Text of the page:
My next step was to try to restart Windows (having no Local Security Authority process is not the best situation to be in). However I quickly found that:

  • The shutdown command wasn't working
  • ProcessExplorer could not restart the computer because it was trying to aquire the shutdown privilege dynamically, and given that no lsass process existed, it failed

I also tried to start the lsass process, but to no avail.

My option was to wait until somebody shows up on site (which could take a couple of hours) or to do something else. Naturally I decided to do something else :-).

I remembered this source code which uses an undocumented API call to change the IOPL level of the process (meaning that you can read/write from/to the ports from user mode) and then uses the keyboard controller to create a hardware reset. Don't do this at home :-)

After compiling it, the first hurdle was to get it on the machine. LSASS not running, file shares were not working, but fortunatly I had access to a FTP server and used the command line FTP client to download the executable.

The second problem was to create a session with SeTcbPrivilege. Doing as described on the page was not really feasible (without LSASS the user management wasn't really working and even if it were, I'm not sure that I could have logged back in). So I started CMD.EXE with the SYSTEM account, with the method described here, at which point I already had the required privileges.

The final problem was that the program contained code to aquire the privilege and checked for the return code. This call of course failed, not because I didn't have the privilege, but because LSASS was not running. So I removed the error checking code, and voila!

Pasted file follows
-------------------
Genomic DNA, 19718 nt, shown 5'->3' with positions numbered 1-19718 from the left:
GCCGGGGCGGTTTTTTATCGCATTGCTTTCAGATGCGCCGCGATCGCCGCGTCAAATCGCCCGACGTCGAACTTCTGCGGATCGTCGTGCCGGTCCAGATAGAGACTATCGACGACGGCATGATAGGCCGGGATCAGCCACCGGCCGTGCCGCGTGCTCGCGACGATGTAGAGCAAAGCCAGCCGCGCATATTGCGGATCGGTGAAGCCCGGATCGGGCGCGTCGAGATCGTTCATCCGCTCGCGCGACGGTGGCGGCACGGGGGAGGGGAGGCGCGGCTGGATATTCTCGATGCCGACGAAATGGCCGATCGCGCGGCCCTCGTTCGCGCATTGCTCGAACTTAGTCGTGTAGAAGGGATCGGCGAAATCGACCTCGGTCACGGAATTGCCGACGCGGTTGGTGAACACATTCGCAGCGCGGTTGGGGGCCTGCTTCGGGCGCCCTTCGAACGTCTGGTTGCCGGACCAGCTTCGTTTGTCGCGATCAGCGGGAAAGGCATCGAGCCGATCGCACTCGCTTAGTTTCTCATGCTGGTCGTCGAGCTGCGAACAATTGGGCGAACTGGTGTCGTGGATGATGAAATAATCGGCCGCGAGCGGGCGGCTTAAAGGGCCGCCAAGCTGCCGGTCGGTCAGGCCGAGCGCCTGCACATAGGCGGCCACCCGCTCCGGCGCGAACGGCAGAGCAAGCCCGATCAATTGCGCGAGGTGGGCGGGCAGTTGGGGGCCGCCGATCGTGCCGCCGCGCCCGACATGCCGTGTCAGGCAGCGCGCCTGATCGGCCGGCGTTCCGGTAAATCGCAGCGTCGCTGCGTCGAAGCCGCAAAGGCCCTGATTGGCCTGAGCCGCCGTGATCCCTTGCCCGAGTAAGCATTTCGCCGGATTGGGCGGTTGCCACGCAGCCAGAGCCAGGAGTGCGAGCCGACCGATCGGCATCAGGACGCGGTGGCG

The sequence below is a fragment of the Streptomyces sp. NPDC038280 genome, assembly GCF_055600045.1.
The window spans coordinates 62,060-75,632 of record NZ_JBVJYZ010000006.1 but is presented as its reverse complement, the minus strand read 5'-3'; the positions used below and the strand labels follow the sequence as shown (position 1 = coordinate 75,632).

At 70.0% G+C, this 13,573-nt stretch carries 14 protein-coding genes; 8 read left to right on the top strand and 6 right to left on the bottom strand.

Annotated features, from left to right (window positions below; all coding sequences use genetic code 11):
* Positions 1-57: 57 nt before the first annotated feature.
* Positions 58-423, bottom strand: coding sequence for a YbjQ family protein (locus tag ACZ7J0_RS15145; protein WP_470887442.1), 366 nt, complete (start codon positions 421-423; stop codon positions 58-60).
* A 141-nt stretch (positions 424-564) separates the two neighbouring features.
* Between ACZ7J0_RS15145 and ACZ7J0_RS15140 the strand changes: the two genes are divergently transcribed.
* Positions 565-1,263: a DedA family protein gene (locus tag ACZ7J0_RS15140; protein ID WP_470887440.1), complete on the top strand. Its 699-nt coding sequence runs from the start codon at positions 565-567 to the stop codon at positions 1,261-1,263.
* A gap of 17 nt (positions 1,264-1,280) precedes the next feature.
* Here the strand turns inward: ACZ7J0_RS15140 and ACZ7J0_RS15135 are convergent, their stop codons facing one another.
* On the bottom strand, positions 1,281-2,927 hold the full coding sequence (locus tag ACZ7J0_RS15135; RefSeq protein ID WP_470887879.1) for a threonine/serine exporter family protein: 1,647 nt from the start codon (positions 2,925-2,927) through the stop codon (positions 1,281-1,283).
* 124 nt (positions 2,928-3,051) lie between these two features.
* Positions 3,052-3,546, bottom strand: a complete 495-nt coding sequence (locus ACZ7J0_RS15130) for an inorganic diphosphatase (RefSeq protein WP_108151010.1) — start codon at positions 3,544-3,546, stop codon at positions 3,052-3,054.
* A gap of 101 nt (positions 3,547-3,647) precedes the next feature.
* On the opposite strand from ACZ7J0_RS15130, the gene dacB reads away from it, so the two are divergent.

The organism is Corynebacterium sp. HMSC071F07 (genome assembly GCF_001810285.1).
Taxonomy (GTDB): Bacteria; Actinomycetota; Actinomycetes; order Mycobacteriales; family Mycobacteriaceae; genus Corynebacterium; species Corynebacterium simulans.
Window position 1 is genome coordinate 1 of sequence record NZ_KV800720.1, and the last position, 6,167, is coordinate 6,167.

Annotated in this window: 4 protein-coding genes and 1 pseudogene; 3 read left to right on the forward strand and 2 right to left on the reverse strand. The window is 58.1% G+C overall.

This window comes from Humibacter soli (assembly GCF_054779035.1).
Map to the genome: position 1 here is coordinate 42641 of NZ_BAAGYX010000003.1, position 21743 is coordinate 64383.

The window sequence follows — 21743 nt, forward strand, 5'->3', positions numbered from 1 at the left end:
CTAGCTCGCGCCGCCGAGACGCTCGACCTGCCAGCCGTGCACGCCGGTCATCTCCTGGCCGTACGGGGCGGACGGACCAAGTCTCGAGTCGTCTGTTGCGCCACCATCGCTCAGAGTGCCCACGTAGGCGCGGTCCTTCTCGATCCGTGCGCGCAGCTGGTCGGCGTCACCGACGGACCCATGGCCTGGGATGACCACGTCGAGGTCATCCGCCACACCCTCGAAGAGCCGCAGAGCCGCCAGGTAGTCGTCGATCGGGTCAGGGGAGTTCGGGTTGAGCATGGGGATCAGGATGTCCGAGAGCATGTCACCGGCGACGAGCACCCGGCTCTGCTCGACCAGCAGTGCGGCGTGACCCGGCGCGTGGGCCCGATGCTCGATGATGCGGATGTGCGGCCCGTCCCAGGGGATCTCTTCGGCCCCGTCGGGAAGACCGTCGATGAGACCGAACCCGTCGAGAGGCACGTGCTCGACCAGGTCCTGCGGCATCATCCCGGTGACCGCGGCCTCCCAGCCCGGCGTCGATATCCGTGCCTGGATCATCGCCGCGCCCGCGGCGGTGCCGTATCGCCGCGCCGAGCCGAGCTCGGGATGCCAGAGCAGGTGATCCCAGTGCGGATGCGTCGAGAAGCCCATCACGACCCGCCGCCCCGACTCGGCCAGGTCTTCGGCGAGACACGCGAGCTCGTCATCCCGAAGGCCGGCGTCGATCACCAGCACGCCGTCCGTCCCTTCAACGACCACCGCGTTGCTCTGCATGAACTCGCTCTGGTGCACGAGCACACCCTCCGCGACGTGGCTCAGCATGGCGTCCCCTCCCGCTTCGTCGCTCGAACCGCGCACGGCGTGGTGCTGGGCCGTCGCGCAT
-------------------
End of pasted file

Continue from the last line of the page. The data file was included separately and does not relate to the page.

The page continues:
The connection went silent, and I waited and waited and waited wondering if I did the right thing. After about four minutes the machine came back up. W00t! But as I said earlier: don't try this at home!

Other bugs which are passe


After talking about a problem with older versions of Opera, here is a problem with version 5.8.4 of ActivePerl for Windows (but which isn't present in 5.8.8, so the simple solution is to upgrade):

If you use the POSIX module to print out the day of the week (Friday, Monday, etc) with a code like the one below:

use POSIX;
print POSIX::strftime('%A', localtime());

The Perl interpreter will lock up. If you try to use a formatting string which has more placeholders (for example strftime( "%A, %B %d, %Y", 0, 0, 0, 12, 11, 95, 2 );), it will omit the weekday part. I discovered this by investigating why the emails sent by the SVN commit hook had no date, only to discover that they were missing the weekday, thus creating an invalid date. Below is a quick patch to work around this issue (the proper solution is of course to upgrade to 5.8.8 or 5.10):

my $weekday = (localtime())[3];
$formatted_date = strftime('%a %b %% %X %Y', localtime());
$formatted_date =~ s/\%/$weekday/;

Benchmark with care